[00:07:15] I think we should limit our individual donors. $2,000 for statewide candidates and $1,000 for legislative candidates. I think we need limits and restrictions on donations between different types of political action committees because that kind of back and forth and money I think is also not transparent and can cause unintended consequences.
[00:07:34] I believe we need individual small donor political action committees with limitations proportional to the size of those PACs, because I think it’s good for individuals to figure out how to move their money together, but there should be limits on that.
[00:07:48] I believe we need, like I said, increased transparency to reduce the influence of dark money by requiring robust disclosure of who is funding these efforts
[00:07:57] And I believe we need also to add to this mix: small-donor financing, and we’re seeing in the city of Portland, we need to be able to have small-donor financing for statewide races and legislative races that can be matched so we can multiply the impact of these small donors. Because you do need to be able to communicate with voters as a candidate. And how do you do that in a fair and equitable fashion has to be part of this reform.
[00:08:22] Nathalie Paravicini: Yes, and I wanted to add that it’s extremely important to open the debate and to have more political debate. The rates of literacy in the United States are pretty staggering: 54% of the population in the United States is marginally or functionally illiterate, so they’re getting all of their information from three-minute, two-minute ads, and that’s not enough to really understand complex issues like what we’re facing now.
[00:08:47] Having campaign finance limits, real debates, and a shift in the way that elections are done, for example, particularly with ranked choice voting, so that we can have more alternatives and more discussion about how we’re going to change the world. We are facing an incredible crisis.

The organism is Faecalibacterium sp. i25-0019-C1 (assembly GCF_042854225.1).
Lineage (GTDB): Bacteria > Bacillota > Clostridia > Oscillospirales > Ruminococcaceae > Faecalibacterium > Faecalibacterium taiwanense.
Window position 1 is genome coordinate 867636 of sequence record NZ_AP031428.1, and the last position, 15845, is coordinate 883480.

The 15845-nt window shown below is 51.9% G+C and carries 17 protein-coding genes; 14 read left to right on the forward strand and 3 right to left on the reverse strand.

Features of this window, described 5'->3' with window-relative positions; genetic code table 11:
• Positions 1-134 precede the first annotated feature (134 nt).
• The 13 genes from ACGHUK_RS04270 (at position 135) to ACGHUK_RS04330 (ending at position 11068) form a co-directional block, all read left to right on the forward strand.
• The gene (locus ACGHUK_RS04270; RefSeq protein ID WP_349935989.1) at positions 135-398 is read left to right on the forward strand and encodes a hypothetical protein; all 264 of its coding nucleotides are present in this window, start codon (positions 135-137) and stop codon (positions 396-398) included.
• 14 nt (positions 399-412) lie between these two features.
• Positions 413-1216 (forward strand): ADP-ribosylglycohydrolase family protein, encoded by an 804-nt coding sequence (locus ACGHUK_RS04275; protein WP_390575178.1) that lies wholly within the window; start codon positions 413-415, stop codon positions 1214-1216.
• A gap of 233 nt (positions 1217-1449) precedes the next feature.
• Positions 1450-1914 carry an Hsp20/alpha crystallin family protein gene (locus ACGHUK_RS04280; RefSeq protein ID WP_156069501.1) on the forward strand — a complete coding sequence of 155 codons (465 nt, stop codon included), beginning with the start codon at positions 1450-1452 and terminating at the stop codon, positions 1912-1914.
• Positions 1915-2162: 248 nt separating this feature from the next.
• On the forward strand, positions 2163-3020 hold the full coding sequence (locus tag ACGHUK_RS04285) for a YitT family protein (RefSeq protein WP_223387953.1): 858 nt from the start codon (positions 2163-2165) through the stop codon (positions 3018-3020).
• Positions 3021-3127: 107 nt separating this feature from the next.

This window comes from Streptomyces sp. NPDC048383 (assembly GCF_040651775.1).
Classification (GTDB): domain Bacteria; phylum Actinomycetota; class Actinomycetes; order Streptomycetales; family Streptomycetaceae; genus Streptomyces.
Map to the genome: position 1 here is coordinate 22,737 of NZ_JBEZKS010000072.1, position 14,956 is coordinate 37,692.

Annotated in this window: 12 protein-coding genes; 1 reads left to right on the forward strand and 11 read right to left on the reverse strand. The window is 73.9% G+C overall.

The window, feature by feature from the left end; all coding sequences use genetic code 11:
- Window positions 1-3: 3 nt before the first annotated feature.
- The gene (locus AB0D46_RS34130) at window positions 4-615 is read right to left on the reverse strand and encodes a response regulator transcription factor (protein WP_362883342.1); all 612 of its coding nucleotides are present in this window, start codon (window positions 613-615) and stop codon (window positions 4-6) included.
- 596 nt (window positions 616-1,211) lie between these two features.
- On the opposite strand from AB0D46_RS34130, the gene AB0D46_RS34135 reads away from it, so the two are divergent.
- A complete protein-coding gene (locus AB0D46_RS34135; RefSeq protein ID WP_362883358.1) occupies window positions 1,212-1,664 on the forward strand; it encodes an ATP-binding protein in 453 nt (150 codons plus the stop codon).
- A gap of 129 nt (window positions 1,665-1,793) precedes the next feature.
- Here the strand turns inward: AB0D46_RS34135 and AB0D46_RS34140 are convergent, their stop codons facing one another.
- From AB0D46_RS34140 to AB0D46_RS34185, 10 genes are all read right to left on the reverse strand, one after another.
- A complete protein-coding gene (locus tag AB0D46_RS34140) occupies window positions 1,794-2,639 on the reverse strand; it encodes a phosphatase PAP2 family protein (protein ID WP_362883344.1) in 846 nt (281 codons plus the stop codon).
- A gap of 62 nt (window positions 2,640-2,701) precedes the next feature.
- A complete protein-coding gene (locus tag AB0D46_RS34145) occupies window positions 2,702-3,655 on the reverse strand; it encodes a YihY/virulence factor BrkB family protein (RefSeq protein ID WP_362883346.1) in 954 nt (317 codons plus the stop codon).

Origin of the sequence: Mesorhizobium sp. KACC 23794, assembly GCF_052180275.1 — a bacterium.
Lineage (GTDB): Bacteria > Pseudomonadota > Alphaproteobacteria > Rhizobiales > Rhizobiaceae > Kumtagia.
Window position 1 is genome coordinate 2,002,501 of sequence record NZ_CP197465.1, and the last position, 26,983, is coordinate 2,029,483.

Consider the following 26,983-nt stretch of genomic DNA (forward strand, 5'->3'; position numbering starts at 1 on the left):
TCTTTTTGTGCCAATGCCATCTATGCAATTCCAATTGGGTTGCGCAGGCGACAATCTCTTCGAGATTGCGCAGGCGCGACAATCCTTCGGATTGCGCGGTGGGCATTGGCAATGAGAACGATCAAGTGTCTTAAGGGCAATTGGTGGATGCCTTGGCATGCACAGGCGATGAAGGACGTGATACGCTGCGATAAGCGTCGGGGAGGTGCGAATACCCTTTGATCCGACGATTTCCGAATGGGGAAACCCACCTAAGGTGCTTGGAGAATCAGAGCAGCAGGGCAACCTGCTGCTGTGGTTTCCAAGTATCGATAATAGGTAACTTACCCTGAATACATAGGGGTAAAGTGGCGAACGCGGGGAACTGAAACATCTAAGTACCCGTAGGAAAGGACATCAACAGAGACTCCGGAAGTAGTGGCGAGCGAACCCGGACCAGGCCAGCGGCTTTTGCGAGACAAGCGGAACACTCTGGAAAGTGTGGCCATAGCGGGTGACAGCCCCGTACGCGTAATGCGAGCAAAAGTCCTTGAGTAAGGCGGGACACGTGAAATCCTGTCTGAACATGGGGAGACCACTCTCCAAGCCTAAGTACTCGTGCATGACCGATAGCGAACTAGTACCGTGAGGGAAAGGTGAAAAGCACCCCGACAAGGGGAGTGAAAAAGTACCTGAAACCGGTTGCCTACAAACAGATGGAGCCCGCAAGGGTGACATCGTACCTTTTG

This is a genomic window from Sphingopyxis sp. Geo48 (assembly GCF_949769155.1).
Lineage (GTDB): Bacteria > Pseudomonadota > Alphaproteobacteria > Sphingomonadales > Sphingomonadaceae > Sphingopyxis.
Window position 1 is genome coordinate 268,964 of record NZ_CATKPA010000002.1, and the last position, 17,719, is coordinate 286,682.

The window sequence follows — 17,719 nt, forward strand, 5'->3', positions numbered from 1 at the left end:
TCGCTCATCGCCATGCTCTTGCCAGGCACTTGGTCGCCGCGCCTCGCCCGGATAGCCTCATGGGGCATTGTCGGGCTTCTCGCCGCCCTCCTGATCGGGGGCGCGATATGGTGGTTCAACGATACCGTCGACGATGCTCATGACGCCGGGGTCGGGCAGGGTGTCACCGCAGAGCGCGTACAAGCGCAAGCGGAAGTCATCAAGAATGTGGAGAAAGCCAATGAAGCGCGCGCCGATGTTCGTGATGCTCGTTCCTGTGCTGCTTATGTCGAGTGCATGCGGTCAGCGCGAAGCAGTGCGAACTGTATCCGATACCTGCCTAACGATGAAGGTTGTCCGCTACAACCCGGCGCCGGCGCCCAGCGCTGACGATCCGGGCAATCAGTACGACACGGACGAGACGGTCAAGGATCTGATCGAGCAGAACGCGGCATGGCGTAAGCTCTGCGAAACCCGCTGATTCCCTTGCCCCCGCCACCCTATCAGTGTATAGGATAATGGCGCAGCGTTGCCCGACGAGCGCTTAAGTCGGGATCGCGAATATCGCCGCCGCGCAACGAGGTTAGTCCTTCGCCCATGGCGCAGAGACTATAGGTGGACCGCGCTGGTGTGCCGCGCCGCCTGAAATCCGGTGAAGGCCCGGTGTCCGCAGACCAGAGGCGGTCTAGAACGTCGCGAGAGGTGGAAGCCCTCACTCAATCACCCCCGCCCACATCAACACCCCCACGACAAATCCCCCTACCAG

[00:09:04] John Q: Nathalie was asked to address a formal complaint about her deal.
[00:09:11] Julia Shumway (Oregon Capital Chronicle): As you saw last week, a Republican National Committeewoman filed a complaint against Tina over the circumstances under which you dropped out of the race, Nathalie. I was hoping, Nathalie, that you could clear this up. Did Speaker Kotek make any promises to you that caused you to leave the race and do you think that was a bribe or inducement as Republicans are claiming?
[00:09:32] Nathalie Paravicini: I withdrew for personal reasons and the fact that we had a conversation allowed for an elegant way out, that I was already envisioning. And really, this question is gaslighting. Let’s talk about undue influence. What about the undue influence of money in politics? That’s the real question, and I would like to know what is Drazan’s position on campaign limits and full disclosure and public financing of campaigns?
[00:09:58] You know, I have medication that I provide regularly. In the United States, 42 pills cost $2,000. I have to tell my patients to get them from Canada because they can get 100 pills for $156. That is undue influence in the elections. That is undue influence in our system, in our economy. What is Drazan’s position on undue influence, on money? That is the big issue, because I withdrew from the race for personal reasons.
[00:10:28] John Q: Those personal reasons are visible in a public document on the state’s website. A state medical board unanimously voted to discipline Nathalie on June 13, nine days after she was nominated by the Green Party. She remained silent for three months, then arranged the deal with the Kotek campaign, and dropped out less than an hour before the 5 p.m. deadline.
[00:10:49] Clearly, one person can make a difference. In the election for Oregon governor, we will soon know whether that one person was Phil Knight or Nathalie Paravicini.